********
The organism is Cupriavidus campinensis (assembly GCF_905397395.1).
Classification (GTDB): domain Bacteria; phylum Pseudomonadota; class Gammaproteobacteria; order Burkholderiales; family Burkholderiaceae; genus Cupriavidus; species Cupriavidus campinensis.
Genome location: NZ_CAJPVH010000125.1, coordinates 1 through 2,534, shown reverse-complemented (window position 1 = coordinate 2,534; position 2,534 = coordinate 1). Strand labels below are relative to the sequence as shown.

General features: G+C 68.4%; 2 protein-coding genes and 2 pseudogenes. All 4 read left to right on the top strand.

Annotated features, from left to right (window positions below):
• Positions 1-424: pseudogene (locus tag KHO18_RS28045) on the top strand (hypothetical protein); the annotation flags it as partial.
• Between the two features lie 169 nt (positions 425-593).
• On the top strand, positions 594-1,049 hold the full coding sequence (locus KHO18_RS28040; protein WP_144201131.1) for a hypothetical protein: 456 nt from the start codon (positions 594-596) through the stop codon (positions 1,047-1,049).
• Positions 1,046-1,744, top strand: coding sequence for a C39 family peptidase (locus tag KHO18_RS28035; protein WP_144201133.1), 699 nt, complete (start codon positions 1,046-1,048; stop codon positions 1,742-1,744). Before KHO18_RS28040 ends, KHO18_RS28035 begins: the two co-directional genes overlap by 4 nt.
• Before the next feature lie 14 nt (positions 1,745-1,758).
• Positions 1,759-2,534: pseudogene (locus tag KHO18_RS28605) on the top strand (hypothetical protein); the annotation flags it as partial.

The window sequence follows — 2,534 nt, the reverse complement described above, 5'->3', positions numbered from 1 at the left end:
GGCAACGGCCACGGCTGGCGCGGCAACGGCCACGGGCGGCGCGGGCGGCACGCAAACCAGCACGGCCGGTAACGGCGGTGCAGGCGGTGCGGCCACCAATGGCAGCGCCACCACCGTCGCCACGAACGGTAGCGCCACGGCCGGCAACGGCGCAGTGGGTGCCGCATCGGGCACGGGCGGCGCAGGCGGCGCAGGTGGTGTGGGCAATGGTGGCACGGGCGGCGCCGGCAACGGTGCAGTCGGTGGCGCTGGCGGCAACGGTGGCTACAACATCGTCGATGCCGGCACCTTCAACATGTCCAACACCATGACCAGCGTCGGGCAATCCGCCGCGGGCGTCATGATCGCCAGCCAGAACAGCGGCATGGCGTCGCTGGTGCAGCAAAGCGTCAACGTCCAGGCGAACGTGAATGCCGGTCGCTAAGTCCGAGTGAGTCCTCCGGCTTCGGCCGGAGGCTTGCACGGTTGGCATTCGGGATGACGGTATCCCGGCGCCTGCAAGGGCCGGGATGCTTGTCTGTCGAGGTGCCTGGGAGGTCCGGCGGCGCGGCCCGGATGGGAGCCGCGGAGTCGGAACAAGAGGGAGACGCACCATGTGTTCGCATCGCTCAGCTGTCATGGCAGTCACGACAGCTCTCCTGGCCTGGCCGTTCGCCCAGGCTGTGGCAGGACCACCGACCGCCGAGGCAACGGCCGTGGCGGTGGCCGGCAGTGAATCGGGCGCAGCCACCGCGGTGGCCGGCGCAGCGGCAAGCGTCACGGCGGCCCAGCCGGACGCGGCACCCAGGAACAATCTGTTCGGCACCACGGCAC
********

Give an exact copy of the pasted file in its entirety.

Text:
The organism is Cupriavidus campinensis (assembly GCF_905397395.1).
Classification (GTDB): domain Bacteria; phylum Pseudomonadota; class Gammaproteobacteria; order Burkholderiales; family Burkholderiaceae; genus Cupriavidus; species Cupriavidus campinensis.
Genome location: NZ_CAJPVH010000125.1, coordinates 1 through 2,534, shown reverse-complemented (window position 1 = coordinate 2,534; position 2,534 = coordinate 1). Strand labels below are relative to the sequence as shown.

General features: G+C 68.4%; 2 protein-coding genes and 2 pseudogenes. All 4 read left to right on the top strand.

Annotated features, from left to right (window positions below):
• Positions 1-424: pseudogene (locus tag KHO18_RS28045) on the top strand (hypothetical protein); the annotation flags it as partial.
• Between the two features lie 169 nt (positions 425-593).
• On the top strand, positions 594-1,049 hold the full coding sequence (locus KHO18_RS28040; protein WP_144201131.1) for a hypothetical protein: 456 nt from the start codon (positions 594-596) through the stop codon (positions 1,047-1,049).
• Positions 1,046-1,744, top strand: coding sequence for a C39 family peptidase (locus tag KHO18_RS28035; protein WP_144201133.1), 699 nt, complete (start codon positions 1,046-1,048; stop codon positions 1,742-1,744). Before KHO18_RS28040 ends, KHO18_RS28035 begins: the two co-directional genes overlap by 4 nt.
• Before the next feature lie 14 nt (positions 1,745-1,758).
• Positions 1,759-2,534: pseudogene (locus tag KHO18_RS28605) on the top strand (hypothetical protein); the annotation flags it as partial.

The window sequence follows — 2,534 nt, the reverse complement described above, 5'->3', positions numbered from 1 at the left end:
GGCAACGGCCACGGCTGGCGCGGCAACGGCCACGGGCGGCGCGGGCGGCACGCAAACCAGCACGGCCGGTAACGGCGGTGCAGGCGGTGCGGCCACCAATGGCAGCGCCACCACCGTCGCCACGAACGGTAGCGCCACGGCCGGCAACGGCGCAGTGGGTGCCGCATCGGGCACGGGCGGCGCAGGCGGCGCAGGTGGTGTGGGCAATGGTGGCACGGGCGGCGCCGGCAACGGTGCAGTCGGTGGCGCTGGCGGCAACGGTGGCTACAACATCGTCGATGCCGGCACCTTCAACATGTCCAACACCATGACCAGCGTCGGGCAATCCGCCGCGGGCGTCATGATCGCCAGCCAGAACAGCGGCATGGCGTCGCTGGTGCAGCAAAGCGTCAACGTCCAGGCGAACGTGAATGCCGGTCGCTAAGTCCGAGTGAGTCCTCCGGCTTCGGCCGGAGGCTTGCACGGTTGGCATTCGGGATGACGGTATCCCGGCGCCTGCAAGGGCCGGGATGCTTGTCTGTCGAGGTGCCTGGGAGGTCCGGCGGCGCGGCCCGGATGGGAGCCGCGGAGTCGGAACAAGAGGGAGACGCACCATGTGTTCGCATCGCTCAGCTGTCATGGCAGTCACGACAGCTCTCCTGGCCTGGCCGTTCGCCCAGGCTGTGGCAGGACCACCGACCGCCGAGGCAACGGCCGTGGCGGTGGCCGGCAGTGAATCGGGCGCAGCCACCGCGGTGGCCGGCGCAGCGGCAAGCGTCACGGCGGCCCAGCCGGACGCGGCACCCAGGAACAATCTGTTCGGCACCACGGCAC